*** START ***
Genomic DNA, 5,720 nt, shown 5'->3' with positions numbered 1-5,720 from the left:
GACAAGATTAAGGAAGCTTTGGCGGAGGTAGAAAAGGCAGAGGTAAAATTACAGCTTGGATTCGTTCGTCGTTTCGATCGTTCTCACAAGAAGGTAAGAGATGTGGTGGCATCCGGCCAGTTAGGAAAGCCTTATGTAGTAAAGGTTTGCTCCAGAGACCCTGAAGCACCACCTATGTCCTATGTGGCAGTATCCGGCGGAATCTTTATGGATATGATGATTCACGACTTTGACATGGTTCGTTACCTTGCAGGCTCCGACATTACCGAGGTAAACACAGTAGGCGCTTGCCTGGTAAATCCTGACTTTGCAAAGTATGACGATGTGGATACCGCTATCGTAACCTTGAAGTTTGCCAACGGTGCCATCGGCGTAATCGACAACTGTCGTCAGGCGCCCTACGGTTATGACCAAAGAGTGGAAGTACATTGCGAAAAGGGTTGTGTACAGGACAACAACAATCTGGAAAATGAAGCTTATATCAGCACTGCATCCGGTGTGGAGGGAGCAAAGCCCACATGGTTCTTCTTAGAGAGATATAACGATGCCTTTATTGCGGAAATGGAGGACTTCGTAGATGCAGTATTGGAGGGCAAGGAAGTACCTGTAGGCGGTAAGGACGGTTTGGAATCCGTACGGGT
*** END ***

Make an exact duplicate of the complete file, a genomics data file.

Genomic DNA, 5,720 nt, shown 5'->3' with positions numbered 1-5,720 from the left:
GACAAGATTAAGGAAGCTTTGGCGGAGGTAGAAAAGGCAGAGGTAAAATTACAGCTTGGATTCGTTCGTCGTTTCGATCGTTCTCACAAGAAGGTAAGAGATGTGGTGGCATCCGGCCAGTTAGGAAAGCCTTATGTAGTAAAGGTTTGCTCCAGAGACCCTGAAGCACCACCTATGTCCTATGTGGCAGTATCCGGCGGAATCTTTATGGATATGATGATTCACGACTTTGACATGGTTCGTTACCTTGCAGGCTCCGACATTACCGAGGTAAACACAGTAGGCGCTTGCCTGGTAAATCCTGACTTTGCAAAGTATGACGATGTGGATACCGCTATCGTAACCTTGAAGTTTGCCAACGGTGCCATCGGCGTAATCGACAACTGTCGTCAGGCGCCCTACGGTTATGACCAAAGAGTGGAAGTACATTGCGAAAAGGGTTGTGTACAGGACAACAACAATCTGGAAAATGAAGCTTATATCAGCACTGCATCCGGTGTGGAGGGAGCAAAGCCCACATGGTTCTTCTTAGAGAGATATAACGATGCCTTTATTGCGGAAATGGAGGACTTCGTAGATGCAGTATTGGAGGGCAAGGAAGTACCTGTAGGCGGTAAGGACGGTTTGGAATCCGTACGGGT